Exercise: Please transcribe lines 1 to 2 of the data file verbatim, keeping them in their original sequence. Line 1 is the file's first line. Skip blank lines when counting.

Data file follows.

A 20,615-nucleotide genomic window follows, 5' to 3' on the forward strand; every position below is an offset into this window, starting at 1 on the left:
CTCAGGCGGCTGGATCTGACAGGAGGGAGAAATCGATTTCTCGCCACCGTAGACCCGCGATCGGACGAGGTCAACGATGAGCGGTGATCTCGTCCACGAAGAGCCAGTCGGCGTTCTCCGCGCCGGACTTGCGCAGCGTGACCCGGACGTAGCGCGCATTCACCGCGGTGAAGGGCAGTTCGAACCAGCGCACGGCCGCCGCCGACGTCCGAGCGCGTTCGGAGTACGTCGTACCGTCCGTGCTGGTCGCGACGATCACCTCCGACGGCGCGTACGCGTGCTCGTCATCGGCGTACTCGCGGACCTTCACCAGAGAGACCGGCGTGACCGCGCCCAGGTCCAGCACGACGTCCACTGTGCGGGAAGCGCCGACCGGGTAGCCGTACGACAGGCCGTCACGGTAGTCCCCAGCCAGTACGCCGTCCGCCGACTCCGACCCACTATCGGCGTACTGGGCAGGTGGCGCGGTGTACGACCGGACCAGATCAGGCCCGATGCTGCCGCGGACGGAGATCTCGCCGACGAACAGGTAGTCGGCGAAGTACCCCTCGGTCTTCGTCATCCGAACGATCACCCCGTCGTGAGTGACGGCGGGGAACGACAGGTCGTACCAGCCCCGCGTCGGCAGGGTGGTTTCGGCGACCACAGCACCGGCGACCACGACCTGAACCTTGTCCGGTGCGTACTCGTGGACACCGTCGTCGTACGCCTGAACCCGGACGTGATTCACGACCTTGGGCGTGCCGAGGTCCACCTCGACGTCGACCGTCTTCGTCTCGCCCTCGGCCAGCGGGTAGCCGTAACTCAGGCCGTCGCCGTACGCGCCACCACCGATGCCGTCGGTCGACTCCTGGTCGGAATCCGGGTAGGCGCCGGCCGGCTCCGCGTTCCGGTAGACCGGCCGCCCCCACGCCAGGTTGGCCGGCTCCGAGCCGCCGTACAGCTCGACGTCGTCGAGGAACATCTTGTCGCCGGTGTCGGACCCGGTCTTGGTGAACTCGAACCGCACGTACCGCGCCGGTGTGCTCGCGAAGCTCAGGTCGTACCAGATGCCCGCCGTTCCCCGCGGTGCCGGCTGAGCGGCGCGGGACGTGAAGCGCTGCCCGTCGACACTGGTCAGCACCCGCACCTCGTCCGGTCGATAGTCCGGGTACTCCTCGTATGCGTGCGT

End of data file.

A 20,615-nucleotide genomic window follows, 5' to 3' on the forward strand; every position below is an offset into this window, starting at 1 on the left:
CTCAGGCGGCTGGATCTGACAGGAGGGAGAAATCGATTTCTCGCCACCGTAGACCCGCGATCGGACGAGGTCAACGATGAGCGGTGATCTCGTCCACGAAGAGCCAGTCGGCGTTCTCCGCGCCGGACTTGCGCAGCGTGACCCGGACGTAGCGCGCATTCACCGCGGTGAAGGGCAGTTCGAACCAGCGCACGGCCGCCGCCGACGTCCGAGCGCGTTCGGAGTACGTCGTACCGTCCGTGCTGGTCGCGACGATCACCTCCGACGGCGCGTACGCGTGCTCGTCATCGGCGTACTCGCGGACCTTCACCAGAGAGACCGGCGTGACCGCGCCCAGGTCCAGCACGACGTCCACTGTGCGGGAAGCGCCGACCGGGTAGCCGTACGACAGGCCGTCACGGTAGTCCCCAGCCAGTACGCCGTCCGCCGACTCCGACCCACTATCGGCGTACTGGGCAGGTGGCGCGGTGTACGACCGGACCAGATCAGGCCCGATGCTGCCGCGGACGGAGATCTCGCCGACGAACAGGTAGTCGGCGAAGTACCCCTCGGTCTTCGTCATCCGAACGATCACCCCGTCGTGAGTGACGGCGGGGAACGACAGGTCGTACCAGCCCCGCGTCGGCAGGGTGGTTTCGGCGACCACAGCACCGGCGACCACGACCTGAACCTTGTCCGGTGCGTACTCGTGGACACCGTCGTCGTACGCCTGAACCCGGACGTGATTCACGACCTTGGGCGTGCCGAGGTCCACCTCGACGTCGACCGTCTTCGTCTCGCCCTCGGCCAGCGGGTAGCCGTAACTCAGGCCGTCGCCGTACGCGCCACCACCGATGCCGTCGGTCGACTCCTGGTCGGAATCCGGGTAGGCGCCGGCCGGCTCCGCGTTCCGGTAGACCGGCCGCCCCCACGCCAGGTTGGCCGGCTCCGAGCCGCCGTACAGCTCGACGTCGTCGAGGAACATCTTGTCGCCGGTGTCGGACCCGGTCTTGGTGAACTCGAACCGCACGTACCGCGCCGGTGTGCTCGCGAAGCTCAGGTCGTACCAGATGCCCGCCGTTCCCCGCGGTGCCGGCTGAGCGGCGCGGGACGTGAAGCGCTGCCCGTCGACACTGGTCAGCACCCGCACCTCGTCCGGTCGATAGTCCGGGTACTCCTCGTATGCGTGCGT